Conjunctions: some common mistakes

May 29, 2014pdf

In this lesson we will take a look at some common mistakes in the use of conjunctions.

Incorrect: As soon as he got the telegram, at once he started.

Correct: As soon as he got the telegram, he started.

Correct: He got the telegram and started at once.

Explanation

We need just one conjunction to join two clauses.

Incorrect: Neither Sam is intelligent nor ambitious.

Correct: Sam is neither intelligent nor ambitious.

Incorrect: Neither he is a thief nor a rogue.

Correct: He is neither a thief nor a rogue.

When we use a correlative conjunction, the same kind of word should go after the two parts of the conjunction. So, for example, if you use a noun after neither, you have to use a noun after nor. If you use an adjective after neither, you have to use an adjective after nor.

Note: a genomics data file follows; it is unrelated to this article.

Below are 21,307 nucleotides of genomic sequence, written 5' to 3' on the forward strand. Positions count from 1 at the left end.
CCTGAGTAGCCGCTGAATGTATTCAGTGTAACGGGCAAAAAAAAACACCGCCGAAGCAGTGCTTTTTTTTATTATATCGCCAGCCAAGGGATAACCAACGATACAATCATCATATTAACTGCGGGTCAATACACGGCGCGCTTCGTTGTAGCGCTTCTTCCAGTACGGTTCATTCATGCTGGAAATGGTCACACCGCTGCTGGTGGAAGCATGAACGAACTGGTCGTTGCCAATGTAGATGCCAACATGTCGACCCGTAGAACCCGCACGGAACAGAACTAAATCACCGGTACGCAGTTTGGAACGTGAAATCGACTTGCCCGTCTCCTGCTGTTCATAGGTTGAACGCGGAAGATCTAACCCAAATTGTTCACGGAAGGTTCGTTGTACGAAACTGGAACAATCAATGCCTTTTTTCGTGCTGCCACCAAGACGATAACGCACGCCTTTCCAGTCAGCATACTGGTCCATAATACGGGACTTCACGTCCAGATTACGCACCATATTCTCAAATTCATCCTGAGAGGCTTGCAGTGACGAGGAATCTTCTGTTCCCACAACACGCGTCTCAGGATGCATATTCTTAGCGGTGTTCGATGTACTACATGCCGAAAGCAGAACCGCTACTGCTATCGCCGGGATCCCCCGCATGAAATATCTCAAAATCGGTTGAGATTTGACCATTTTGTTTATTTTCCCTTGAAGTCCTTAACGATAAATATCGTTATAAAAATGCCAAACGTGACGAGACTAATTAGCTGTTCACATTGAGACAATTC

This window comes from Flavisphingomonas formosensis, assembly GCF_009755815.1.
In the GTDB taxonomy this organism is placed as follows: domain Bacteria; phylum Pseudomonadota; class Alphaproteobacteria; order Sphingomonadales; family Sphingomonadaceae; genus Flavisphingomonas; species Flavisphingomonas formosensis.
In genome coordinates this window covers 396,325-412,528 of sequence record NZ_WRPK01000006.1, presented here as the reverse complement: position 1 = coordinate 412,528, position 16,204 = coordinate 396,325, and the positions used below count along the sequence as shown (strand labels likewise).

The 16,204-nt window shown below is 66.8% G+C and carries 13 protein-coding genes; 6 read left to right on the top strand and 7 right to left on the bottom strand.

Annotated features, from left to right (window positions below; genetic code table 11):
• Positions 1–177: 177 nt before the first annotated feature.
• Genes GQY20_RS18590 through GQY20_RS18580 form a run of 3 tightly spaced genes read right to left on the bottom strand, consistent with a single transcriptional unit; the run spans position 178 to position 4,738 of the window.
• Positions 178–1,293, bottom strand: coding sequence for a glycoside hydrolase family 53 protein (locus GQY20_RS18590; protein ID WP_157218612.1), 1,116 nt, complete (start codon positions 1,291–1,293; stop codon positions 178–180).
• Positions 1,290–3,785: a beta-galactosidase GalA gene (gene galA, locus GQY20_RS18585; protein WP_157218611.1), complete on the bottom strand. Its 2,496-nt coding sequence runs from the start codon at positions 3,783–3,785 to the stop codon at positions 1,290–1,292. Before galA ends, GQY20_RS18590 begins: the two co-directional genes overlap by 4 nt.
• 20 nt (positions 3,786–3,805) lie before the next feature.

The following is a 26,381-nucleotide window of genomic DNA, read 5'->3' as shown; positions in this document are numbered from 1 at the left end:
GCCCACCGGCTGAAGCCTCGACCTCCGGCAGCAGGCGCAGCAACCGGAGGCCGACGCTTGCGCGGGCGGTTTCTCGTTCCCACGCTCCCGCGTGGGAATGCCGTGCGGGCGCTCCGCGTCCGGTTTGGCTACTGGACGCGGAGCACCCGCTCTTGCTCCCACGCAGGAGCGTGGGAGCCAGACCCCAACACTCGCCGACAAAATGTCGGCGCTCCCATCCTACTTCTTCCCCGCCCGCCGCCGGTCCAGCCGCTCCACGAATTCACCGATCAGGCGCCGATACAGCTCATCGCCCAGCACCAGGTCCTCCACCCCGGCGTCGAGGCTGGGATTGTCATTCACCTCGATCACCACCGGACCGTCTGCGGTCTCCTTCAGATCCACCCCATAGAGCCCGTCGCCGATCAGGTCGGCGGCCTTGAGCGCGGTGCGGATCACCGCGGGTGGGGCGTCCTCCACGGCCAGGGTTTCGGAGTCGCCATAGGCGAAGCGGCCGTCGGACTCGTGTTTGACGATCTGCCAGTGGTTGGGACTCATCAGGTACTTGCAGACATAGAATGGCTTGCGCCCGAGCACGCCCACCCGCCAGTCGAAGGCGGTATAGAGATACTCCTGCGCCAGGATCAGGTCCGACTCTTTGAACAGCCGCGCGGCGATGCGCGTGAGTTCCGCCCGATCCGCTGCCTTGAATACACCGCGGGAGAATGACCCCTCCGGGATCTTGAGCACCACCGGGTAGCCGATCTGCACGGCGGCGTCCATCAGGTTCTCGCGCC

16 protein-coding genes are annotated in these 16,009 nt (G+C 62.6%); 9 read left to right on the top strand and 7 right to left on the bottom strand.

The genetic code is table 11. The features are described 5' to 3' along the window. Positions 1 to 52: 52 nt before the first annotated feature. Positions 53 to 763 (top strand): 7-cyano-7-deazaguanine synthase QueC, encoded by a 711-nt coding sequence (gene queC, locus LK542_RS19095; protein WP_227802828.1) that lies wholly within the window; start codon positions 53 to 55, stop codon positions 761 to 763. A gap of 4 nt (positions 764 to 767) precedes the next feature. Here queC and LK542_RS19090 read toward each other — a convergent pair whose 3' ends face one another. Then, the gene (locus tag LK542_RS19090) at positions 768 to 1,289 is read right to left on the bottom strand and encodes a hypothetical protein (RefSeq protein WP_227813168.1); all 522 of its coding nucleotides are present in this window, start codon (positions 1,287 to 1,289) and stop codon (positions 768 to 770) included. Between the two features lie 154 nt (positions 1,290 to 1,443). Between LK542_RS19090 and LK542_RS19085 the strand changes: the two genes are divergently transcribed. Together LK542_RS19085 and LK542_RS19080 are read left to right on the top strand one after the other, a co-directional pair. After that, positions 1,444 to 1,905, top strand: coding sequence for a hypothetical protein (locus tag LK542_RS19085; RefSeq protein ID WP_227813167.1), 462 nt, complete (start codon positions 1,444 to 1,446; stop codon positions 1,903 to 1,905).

In the sentence, Neither Sam is intelligent nor ambitious, the word neither is followed by a noun (Sam) and the word nor is followed by an adjective (ambitious). This makes the construction wrong.

Incorrect: Hardly the sun had risen when we set out.

Correct: The sun had hardly risen when we set out.

Correct: Hardly had the sun risen when we set out.

Explanation

When a negative word goes at the beginning of a sentence, we use an inverted word order. That means the auxiliary verb goes before the subject.

Incorrect: Hardly had he left than his friend came.

Correct: Hardly had he left when his friend came.

Explanation

Than is a word used in comparative structures. It should be used in the construction no sooner …than.

Hardly is used in the structure hardly when / before.

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